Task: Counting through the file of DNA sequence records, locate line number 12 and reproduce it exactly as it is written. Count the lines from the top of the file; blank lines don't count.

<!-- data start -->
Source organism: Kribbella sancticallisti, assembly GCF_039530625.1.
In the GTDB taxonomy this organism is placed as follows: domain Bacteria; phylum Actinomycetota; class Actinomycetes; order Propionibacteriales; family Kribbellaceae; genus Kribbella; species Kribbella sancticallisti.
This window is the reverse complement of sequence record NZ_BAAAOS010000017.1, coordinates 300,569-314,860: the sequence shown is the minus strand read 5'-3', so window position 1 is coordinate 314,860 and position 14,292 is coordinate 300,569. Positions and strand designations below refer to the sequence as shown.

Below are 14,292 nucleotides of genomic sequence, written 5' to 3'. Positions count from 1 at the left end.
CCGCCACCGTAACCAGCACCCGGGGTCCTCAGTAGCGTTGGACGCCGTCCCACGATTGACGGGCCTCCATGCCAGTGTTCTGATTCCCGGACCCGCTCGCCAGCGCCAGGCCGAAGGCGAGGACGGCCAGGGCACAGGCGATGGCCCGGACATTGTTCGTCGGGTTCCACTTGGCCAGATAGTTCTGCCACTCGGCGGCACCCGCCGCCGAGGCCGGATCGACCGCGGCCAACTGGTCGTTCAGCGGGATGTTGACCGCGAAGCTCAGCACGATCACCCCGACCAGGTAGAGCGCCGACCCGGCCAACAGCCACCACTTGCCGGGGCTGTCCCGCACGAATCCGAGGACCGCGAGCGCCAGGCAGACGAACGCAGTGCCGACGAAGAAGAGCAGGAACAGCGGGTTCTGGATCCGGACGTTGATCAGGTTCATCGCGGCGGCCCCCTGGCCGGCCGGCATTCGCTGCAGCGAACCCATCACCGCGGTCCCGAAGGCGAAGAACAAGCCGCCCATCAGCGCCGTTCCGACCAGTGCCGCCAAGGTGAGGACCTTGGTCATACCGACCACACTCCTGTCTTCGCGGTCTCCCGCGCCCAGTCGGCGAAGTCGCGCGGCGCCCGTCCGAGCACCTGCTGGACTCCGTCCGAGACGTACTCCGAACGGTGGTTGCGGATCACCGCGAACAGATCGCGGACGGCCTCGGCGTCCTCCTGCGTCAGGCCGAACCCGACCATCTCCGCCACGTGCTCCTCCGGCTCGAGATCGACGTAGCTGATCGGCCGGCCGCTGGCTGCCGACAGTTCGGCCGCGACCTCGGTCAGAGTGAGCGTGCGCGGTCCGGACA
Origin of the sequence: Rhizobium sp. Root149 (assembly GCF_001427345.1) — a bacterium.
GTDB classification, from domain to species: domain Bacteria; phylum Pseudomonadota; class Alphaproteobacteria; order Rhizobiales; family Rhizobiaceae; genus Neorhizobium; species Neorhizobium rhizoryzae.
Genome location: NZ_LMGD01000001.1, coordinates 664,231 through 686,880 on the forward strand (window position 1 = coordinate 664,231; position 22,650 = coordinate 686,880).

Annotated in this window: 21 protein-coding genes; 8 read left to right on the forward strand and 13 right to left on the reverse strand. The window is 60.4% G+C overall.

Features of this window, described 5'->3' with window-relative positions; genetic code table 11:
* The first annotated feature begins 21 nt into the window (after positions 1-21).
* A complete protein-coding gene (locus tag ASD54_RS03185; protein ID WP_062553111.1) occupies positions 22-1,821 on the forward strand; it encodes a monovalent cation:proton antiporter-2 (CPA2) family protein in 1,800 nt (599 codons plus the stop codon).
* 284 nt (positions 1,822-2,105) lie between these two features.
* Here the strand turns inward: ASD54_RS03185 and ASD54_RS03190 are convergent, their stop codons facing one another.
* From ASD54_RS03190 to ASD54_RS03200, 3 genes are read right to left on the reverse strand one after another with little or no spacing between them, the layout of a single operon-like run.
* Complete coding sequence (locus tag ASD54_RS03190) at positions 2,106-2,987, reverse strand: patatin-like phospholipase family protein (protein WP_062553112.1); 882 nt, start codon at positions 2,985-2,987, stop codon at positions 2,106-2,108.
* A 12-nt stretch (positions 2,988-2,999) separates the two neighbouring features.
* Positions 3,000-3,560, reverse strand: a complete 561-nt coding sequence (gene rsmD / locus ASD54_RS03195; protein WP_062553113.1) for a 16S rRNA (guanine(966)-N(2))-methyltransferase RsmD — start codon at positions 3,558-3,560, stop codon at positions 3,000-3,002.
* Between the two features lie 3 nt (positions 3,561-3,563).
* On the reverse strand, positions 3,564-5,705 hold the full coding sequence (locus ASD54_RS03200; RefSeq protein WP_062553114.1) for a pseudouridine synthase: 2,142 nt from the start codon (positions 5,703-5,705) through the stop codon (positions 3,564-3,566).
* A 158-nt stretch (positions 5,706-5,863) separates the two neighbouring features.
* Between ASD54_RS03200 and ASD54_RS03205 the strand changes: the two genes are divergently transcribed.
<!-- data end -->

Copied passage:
* A complete protein-coding gene (locus tag ASD54_RS03185; protein ID WP_062553111.1) occupies positions 22-1,821 on the forward strand; it encodes a monovalent cation:proton antiporter-2 (CPA2) family protein in 1,800 nt (599 codons plus the stop codon).